and the corresponding code(phrase, name, whatever), and then the typing
the characters plus hitting the space bar produce the code.

Personally, I’ve never really liked the Xcode, MS Visual C++ style of
auto completion where a list pops up–it’s just too slow to find what
you want in the list. I just started using Xcode, and I don’t have
anything favorable to say about it. I can’t even get it to properly line
up nested braces when using this style of braces:

void myFunc()
{

}

I mean matching up braces has to be the most basic requirement of any
IDE, but Xcode(2.4) can’t do it for nested braces. Ridiculous.

Sorry to the op for the thread drift. I also want to thank everyone
else for the really insightful posts on good Ruby books and text
editors.

Let’s try that again:
Here’s my new .vimrc file:

set autoindent
syntax on
ab sf someName

7stud 7stud wrote:

Morton G. wrote:

On Mar 12, 2007, at 4:13 AM, 7stud 7stud wrote:

When I’m actually writing “serious” Ruby code, of course, I save it to a
file in my text editor (I use Vim for that). I find that irb serves as
an indispensable aid a lot of the time, however. Your mileage may vary.

Is there a way to get Vim to automatically indent code?

I figured it out.

lol. Lookie what I found:
http://newbiedoc.sourceforge.net/tutorials/vim/personal-vim.html.en

:ab abbreviation Full text, spaces are ok

What happens is when you type the abbreviation in vim, as soon as you
hit the space bar it is expanded to the full text. The abbreviation dmv
in the prior example would expand to “Department of Motor Vehicles.” If
you close vim these settings are lost unless you commit them to your
.vimrc file.

Here’s my new .vimrc file:

set autoindent “keeps the indenting the same when you hit
return”
syntax on "turns on syntax highlighting
ab sf someName "auto-completion sequence: type abbreviation,
hit space bar to expand

On Mar 12, 2007, at 5:28 AM, 7stud 7stud wrote:

I don’t get the digit gymnastics that most text editors require you to
perform to use auto completion. Is there no way to bind the auto
completion to the space bar in TextMate? If you’ve never coded with
space-bar auto-completion, you haven’t lived! The type of auto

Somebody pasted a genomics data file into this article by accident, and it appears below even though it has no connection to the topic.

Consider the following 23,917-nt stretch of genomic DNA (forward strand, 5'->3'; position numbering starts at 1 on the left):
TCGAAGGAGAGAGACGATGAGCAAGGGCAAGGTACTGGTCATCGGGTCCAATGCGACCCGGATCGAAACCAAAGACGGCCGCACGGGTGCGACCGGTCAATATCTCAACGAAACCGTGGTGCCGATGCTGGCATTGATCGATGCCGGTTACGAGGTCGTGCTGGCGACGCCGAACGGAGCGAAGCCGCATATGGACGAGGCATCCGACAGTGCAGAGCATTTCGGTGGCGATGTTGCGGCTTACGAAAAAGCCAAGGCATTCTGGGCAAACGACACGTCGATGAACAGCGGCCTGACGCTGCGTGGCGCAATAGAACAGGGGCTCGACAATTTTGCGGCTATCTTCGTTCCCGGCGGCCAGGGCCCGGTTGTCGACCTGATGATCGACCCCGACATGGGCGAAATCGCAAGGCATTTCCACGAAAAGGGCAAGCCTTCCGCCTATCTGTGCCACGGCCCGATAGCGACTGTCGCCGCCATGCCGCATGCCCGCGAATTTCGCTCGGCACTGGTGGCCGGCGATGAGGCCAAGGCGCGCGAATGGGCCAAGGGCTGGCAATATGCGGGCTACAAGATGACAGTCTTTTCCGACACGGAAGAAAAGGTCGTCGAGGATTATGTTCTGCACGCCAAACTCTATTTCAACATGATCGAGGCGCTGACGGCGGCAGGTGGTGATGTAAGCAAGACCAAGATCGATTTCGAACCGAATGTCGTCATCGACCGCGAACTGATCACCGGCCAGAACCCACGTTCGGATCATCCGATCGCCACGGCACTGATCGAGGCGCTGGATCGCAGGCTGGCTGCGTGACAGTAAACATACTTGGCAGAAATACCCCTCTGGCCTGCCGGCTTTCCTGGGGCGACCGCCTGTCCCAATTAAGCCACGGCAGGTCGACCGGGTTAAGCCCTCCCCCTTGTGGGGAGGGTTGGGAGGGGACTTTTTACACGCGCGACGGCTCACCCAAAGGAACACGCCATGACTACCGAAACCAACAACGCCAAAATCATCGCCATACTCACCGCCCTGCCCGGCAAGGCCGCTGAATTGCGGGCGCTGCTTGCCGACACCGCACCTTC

completion I’m talking about seems like such a simple feature to
implement: you have a flat text file with a list of character
sequences
and the corresponding code(phrase, name, whatever), and then the
typing
the characters plus hitting the space bar produce the code.

Morton was showing an unusual TextMate example above. Typically in
TM you type a sequence and push tab. For example, try these in TM:

ea-tab
inj-tab
ase-tab

James Edward G. II

On 3/12/07, Chad P. [email protected] wrote:

Back on topic: If you’re serious about Rails, and want to start with
Rails then move into Ruby, I suspect that the second book you should
pick up after Agile Web D. is a book called “Ruby for Rails”.
I haven’t had a chance to go through it at all, but by reputation it is
an excellent book as well, and teaches Ruby programming from a Rails
perspective, going beyond merely teaching the framework and the minimum
of Ruby knowledge necessary to use Rails.

I might suggest that “Ruby for Rails” might be a good book to start
with. It covers both Ruby and Rails in a spiral fashion, giving you a
little Ruby, then a little Rails, then going back in more depth.

It doesn’t cover Ruby as deeply as the pickaxe, and it doesn’t cover
Rails as deeply as AWDWR (and it’s based on Rails 1.1 whereas AWDWR
2nd ed is more up-to-date covering the recently released Rails 1.2),
but as an introduction to both Ruby and Rails as a whole it’s probably
not a bad place to start.

Now my experience was based on first reading the 1st ed of the pickaxe
on-line, then either the 1st ed of AWDWR or the 2nd ed of the Pickaxe
(or the other way around), then Ruby for Rails and AWDWR 2nd ed (sort
of in parallel). So I don’t really know what it would have been like
to start with Ruby for Rails, any more than someone of my age knows
what it would be like to encounter Star Wars for the first time in the
the order Episode 1, 2, 3, 4, 5, 6.


Rick DeNatale

My blog on Ruby
http://talklikeaduck.denhaven2.com/

On Mar 12, 2007, at 8:32 AM, James Edward G. II wrote:

and hit cntrl-shift-W, inserts the code snippet
typing
the characters plus hitting the space bar produce the code.

Morton was showing an unusual TextMate example above. Typically in
TM you type a sequence and push tab. For example, try these in TM:

ea-tab
inj-tab
ase-tab

Actually, the point I wanted to get across was that, for code
snippets, the user can change from tab-invoked completion to shortcut-
key invocation (or vice-versa) at will. As usual, I didn’t express
myself very clearly.

Regards, Morton